Wednesday, April 07, 2010
Jonathan Ray wins John Nicholas Brown Prize for The Sephardic Frontier
Professor Ray received the award at the Medieval Academy of America's Annual Meeting, which was held last month. The other co-winner was Bissera V. Pentcheva for her book, Icons and Power: The Mother of God in Byzantium.
Professor Ray tells Medievalists.net, "I’m very pleased and extremely honored to be the co-recipient of the John Nicholas Brown Prize from the Medieval Academy. It is always gratifying to have your work receive praise, but it was particularly meaningful for me to see my work on Medieval Jews transcend the boundaries of Jewish Studies and be recognized by colleagues in Medieval Studies. One of my goals for The Sephardic Frontier was to bridge some of the disciplinary boundaries that still separate scholars of medieval Jewish and medieval Iberian history."
The prize committee noted in their decision that "Ray's exceptional book will significantly mark a wide range of fields within medieval studies, as well as some beyond its confines: Iberian studies, including both the history of the "three cultures" and that of monarchic practices; Sephardic studies, to which it brings an entirely new dimension that will encourage future researchers to look beyond accepted models; the emerging field of frontier or borderland studies; and the study of cross-cultural contact in many places outside the Iberian Peninsula. It is a book that many medievalists, whether Iberianists or not, will want to know and share, as a model, with their students."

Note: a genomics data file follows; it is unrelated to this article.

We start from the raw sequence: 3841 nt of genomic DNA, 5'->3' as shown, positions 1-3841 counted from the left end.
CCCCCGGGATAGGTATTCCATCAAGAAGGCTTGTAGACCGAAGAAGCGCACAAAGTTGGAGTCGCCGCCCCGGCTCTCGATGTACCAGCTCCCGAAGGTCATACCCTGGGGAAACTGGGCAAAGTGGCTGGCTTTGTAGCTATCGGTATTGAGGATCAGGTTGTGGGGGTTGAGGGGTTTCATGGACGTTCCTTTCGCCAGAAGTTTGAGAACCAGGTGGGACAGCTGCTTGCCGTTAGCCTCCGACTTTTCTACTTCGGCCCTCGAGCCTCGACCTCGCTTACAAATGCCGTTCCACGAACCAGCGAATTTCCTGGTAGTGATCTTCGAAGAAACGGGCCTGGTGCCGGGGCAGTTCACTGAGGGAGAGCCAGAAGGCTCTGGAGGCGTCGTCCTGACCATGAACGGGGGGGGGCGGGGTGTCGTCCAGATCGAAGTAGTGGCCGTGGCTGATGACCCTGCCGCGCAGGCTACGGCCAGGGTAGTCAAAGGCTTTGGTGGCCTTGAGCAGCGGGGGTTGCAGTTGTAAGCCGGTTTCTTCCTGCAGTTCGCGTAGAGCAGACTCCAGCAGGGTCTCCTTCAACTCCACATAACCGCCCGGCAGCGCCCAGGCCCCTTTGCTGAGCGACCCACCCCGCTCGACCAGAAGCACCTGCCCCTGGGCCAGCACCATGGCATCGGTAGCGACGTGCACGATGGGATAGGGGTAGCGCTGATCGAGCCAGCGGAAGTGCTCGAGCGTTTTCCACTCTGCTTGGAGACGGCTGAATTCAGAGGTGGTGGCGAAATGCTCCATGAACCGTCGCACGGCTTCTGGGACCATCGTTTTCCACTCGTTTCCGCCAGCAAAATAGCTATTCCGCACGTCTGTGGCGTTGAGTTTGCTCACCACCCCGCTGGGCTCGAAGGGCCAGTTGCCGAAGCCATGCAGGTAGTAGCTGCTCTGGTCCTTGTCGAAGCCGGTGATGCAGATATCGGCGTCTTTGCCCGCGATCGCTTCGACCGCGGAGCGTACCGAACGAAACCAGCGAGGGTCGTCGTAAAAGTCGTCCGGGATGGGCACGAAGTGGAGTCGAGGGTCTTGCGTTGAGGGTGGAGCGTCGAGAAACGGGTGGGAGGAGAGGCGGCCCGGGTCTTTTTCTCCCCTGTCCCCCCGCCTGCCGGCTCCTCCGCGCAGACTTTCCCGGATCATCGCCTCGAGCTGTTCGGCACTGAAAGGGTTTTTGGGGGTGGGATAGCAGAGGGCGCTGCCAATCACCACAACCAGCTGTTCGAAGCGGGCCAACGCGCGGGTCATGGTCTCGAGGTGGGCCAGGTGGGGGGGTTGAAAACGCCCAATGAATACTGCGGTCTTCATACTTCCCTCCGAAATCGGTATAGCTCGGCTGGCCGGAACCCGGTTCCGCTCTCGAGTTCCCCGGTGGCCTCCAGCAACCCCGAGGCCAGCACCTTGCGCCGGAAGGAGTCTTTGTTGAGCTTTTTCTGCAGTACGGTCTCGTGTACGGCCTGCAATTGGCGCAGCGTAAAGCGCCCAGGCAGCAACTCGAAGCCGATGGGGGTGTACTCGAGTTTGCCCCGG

The book has received many positive reviews since it was published. For example, Abraham D. Lavender writes in The Journal for the Study of Sephardic and Mizrahi Jewry that Ray "challenges the traditional view concerning the characteristics of the Jewish community as a permanent and inevitable feature of medieval Iberian Jewish life."
Ray specializes in medieval and early modern Jewish history. He says, "I have always been interested in the complex and layered nature of religion and culture, and have been drawn to those regions of the world, such as medieval Iberia, in which different religious communities developed in dynamic symbiosis with one another."
He adds that his current project, "traces the Jews who were expelled from Spain 1492 as they re-established communities throughout the Mediterranean world of the sixteenth century. Rather than view the formation of Sephardic Diaspora as something of a continuation medieval Spanish Jewry in exile, this work aims to demonstrate that it was only after their expulsion from Spain that the so-called “Sephardim” truly acquired a unified identity “Spanish and Portuguese” identity."
Sources: Medieval Academy of America